Monday, February 4, 2008

Cheaters Never Prosper

If football gods exist out there, they’re surely smiling today. The New York Giants, a team no one believed in, beat the New England Patriots yesterday in the Super Bowl by a score of 17-14. A boring game for three quarters, this one will go down in history as one of the best ever.

It will also be remembered as the day when the brash braggarts, the cocky prima donnas, the princes of the NFL, got their come uppance. If revenge is best served cold, yesterday was a chiller. Bill Belichick and his group of elite athletes were outplayed and overmatched. The king is dead. The dream is over.

New England will not be talked about in the same breath as the San Francisco 49ers, Pittsburgh Steelers and Dallas Cowboys, great NFL dynasties all. The Patriots came off like big-headed trash talkers and the Giants left us with a happy, warm feeling. It was a karmatic snap-back of the highest magnitude. It was sweeter than candy and more fitting than a good pair of shoes. Okay, enough with the corny adjectives.

Things couldn’t have gone worse for the Pats. The day before the game, The Boston Globe published a report that New England cheated again back in 2002, when they videotaped the St. Louis Rams’ final practice prior to the Super Bowl. If you don’t know, a walk through is where a team goes through all of the plays and formations that they plan to run in an upcoming game.

If indeed the Patriots taped that practice and used the information they gleaned from watching it, they would have had an undeniable advantage. It would be like knowing the end of a movie or the punch line to a joke. As it was, New England beat the Rams in that Super Bowl, even though St. Louis was heavily favored.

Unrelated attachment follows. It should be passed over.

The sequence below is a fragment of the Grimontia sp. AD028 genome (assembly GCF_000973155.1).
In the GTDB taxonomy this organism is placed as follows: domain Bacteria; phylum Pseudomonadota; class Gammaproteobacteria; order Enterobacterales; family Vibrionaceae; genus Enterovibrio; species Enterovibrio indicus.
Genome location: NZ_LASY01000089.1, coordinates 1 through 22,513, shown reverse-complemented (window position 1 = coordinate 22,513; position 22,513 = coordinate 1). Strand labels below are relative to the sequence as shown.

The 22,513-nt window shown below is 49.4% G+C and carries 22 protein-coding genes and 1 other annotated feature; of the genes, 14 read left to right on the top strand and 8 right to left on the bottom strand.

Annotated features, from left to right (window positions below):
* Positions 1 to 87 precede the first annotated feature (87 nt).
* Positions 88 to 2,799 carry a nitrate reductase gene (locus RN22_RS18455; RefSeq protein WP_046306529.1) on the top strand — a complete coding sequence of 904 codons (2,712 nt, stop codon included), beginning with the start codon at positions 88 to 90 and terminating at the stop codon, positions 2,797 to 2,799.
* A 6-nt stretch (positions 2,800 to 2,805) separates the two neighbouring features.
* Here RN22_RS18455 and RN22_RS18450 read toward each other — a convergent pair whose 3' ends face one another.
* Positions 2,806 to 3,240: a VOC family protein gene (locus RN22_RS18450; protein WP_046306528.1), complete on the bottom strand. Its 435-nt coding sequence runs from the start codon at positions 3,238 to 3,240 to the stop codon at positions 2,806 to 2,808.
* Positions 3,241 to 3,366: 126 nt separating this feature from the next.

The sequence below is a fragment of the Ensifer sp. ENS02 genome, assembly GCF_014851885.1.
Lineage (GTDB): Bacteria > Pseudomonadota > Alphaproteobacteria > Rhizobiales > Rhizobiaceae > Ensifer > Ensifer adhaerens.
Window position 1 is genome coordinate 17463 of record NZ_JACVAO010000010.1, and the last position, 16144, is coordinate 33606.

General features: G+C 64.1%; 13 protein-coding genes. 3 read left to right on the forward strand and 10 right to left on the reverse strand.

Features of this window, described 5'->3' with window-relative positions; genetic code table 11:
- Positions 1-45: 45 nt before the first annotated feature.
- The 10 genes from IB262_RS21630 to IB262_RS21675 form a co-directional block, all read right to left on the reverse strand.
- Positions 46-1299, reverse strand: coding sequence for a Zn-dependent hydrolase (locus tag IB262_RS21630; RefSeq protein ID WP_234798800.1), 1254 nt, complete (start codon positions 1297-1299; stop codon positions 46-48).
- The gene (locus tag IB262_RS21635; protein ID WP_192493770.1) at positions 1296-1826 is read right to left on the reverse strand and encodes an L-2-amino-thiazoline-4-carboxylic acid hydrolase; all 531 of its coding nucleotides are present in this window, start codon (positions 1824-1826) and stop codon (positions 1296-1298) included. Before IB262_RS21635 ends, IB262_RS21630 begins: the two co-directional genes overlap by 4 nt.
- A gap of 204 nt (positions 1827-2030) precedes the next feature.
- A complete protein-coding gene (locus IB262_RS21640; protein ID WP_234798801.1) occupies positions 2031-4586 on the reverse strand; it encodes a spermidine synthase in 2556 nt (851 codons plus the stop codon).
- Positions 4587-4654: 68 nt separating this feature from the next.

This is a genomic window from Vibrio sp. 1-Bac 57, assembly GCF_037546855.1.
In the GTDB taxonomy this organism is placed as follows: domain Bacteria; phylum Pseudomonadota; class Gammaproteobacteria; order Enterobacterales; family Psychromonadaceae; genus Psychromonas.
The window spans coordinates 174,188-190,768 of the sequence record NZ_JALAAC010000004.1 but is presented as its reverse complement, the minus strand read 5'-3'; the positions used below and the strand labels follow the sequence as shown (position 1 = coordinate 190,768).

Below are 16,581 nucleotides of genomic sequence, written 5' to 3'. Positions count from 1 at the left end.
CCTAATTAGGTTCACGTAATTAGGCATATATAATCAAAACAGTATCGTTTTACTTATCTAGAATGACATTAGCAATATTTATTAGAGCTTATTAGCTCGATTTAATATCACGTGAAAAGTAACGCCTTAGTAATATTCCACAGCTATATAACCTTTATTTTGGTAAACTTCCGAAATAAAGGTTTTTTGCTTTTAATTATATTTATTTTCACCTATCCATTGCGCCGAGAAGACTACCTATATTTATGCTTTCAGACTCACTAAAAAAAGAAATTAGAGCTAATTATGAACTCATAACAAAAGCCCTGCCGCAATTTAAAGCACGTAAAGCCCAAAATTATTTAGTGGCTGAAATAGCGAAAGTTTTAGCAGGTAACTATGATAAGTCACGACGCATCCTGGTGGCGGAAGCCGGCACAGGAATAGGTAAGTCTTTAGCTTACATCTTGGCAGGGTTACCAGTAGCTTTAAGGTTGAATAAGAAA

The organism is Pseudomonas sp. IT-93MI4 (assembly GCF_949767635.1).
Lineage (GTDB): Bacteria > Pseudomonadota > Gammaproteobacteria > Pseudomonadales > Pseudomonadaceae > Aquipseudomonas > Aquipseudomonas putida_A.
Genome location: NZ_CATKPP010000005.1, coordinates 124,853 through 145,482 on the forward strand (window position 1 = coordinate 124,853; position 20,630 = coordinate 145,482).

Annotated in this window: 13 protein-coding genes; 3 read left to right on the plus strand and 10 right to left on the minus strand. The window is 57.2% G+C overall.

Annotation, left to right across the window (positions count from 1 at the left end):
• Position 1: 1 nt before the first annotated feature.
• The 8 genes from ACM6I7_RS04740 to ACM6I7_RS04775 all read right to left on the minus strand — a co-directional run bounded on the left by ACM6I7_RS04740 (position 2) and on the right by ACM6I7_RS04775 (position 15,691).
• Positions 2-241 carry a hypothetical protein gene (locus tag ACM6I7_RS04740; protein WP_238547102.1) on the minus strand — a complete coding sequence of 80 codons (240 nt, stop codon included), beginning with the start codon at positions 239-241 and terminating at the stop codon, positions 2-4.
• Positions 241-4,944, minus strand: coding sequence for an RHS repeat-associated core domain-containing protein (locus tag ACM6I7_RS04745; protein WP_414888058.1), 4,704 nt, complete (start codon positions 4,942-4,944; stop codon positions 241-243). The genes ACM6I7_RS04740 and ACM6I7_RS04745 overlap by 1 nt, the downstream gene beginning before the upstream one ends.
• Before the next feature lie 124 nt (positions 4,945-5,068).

Although Patriots’ officials vehemently deny the charges, the whole thing stinks. It also tends to ring true, since we already know for a fact that the team is not above cheating and videotaping is their preferred method. The most ironic part of it all is that The Boston Globe broke the story – New England’s hometown newspaper. Maybe they’re as sick of Belichick as everyone else is.

Then, there was the cocky attitude of the Patriots before, during and after the game. You would think that a team with their record of dominance would be a little humble. Not these clowns. They were talking smack the week before, throughout the game and afterwards during the post-game press conference. Tom Brady made a snarky comment before the game during a press conference, when he implied that the Patriots would score a bunch of points against New York’s defense. Rodney Harrison dissed them, and then Randy Moss made some disparaging remarks about the Giants’ secondary – a secondary that had just shut him down.

And then the capper had to be when Bill Belichick left the field early at the end of the game. That really showed a complete lack of class. If a player did that, he’d be fined and possibly suspended. The bottom line is that Bill Belichick thinks he’s above it all. He could care less what anyone thinks. Belichick is the epitome of a selfish, egocentric bore – the man has shown that he’ll cheat to win and then when he loses, he acts like a four-year-old.

And that’s why the whole affair was wonderful to watch. It was the choke job of the decade, if not the century and a pleasure to experience from beginning to end. At least that’s my take on it. I guess if you’re a Patriots’ fan you’d probably see it a little differently.